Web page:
April 19, 1906 Masonic Services at his grave in Christ Church yard, Philadelphia by the R. W. Grand Lodge of Pennsylvania, the occasion being the celebration of the two hundredth anniversary of the Birth of Brother Benjamin Franklin.

* – See the comment from Pete Normand with an informative note on the history of Pennsylvania Freemasonry.

Masonic history composed from:
The Masonic Chronology of Benjamin Franklin, compiled by Julius F. Sachse, 1906.

Secular history composed from:
Benjamin Franklin Tercentenary – Timeline

[2] ibid.

Porn puts the lower and middle classes into freemasonry

One Nation Under Sex, Hustler publisher, Larry Flynt

Image via Wikipedia

The following two quotes come from an article I stumbled across this morning, Flynt’s master plan, written by Jonathan Kay for the National Post on a new book about the place of porn (or at least pornographic ideas) in the shaping of America.

Before I send you over to the article, give the two quotes a read and then ponder for a few moments what you think they mean.

The [Playboy] magazine’s undercurrent (which now seems naïve and quaint) is that male sexuality can serve as a bonding agent among men, one that puts the lower and middle classes into freemasonry with their betters: Since we’re all enjoying the same centerfolds, surely we all appreciate the same fine cigars and the fiction of Vladimir Nabokov?


Like Playboy, Hustler also created a spirit of freemasonry among its readers -except this time, it was built around the lowest common denominator of male libido and sublimated woman hatred.

The full article is about a new book, One Nation Under Sex: How the Private Lives of Presidents, First Ladies and Their Lovers Changed the Course of American History, authored by the infamous Hustler publisher Larry Flynt along with an academic coauthor, David Eisenbach.

The gist of the National Article is to suggest that its because of centuries of open sexuality (which he blames on the French) with the prosperity of the western world. Flynt cites the bawdy debauchery of Ben Franklin in his Paris years with his acceptance into Parisian society and in turn their willingness to help the young America’s pursuit of Life, Liberty, and Happiness – attributes Flynt points to as the very type of sexual society that existed in the “sexual carnival” of Parisian swinging scene. ‘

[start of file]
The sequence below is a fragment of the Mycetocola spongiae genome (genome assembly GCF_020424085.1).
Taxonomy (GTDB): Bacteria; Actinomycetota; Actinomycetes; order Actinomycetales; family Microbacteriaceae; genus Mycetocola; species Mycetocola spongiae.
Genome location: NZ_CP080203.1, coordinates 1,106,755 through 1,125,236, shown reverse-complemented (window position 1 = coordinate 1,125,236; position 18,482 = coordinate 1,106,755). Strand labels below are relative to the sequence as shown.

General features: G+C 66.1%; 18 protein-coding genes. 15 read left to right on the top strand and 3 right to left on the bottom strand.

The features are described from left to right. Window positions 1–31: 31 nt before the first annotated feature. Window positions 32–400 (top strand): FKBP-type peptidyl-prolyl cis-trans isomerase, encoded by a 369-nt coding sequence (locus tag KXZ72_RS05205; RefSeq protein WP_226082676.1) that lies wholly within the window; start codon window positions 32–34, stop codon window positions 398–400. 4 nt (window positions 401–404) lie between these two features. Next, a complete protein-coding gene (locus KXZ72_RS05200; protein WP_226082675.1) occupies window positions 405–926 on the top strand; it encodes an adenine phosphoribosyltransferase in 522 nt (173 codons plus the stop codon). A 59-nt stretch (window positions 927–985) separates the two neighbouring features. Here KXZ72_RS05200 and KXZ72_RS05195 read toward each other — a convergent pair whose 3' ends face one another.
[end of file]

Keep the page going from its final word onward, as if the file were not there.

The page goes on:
Reading the piece, I’m still a bit flummoxed in Kay’s connecting Flynt’s book(or his ideas) to freemasonry (note the lower case f).

My guess in reading the piece is that Kay sees the work of Flynt and of Hugh Heffner, the publisher of the men’s magazine Playboy, into a mosaic of modern male bonding. As he says of Hustler’s content that it puts the lower and middle class man into their own society, into freemasonry using the “lowest common denominator of the male libido and sublimated woman hatred.”

He makes an interesting argument, but I can’t quite find an agreement with his perspective. Perhaps the men’s magazines provide some means of mental association, much the same way a baseball game might, but it strikes me more as an association of apples to oranges in that where the nudie magazines associate with the base and grubbiness of mankind, the fraternity of Freemasonry bases its association on the higher nature of man, his higher spiritual self rather than his base nature.

But that’s only my take. Give Kay’s article a read and tell me if you think he missed the mark. How he mixed Larry Flynt, Hustler, and freemasonry, I’m just not getting it.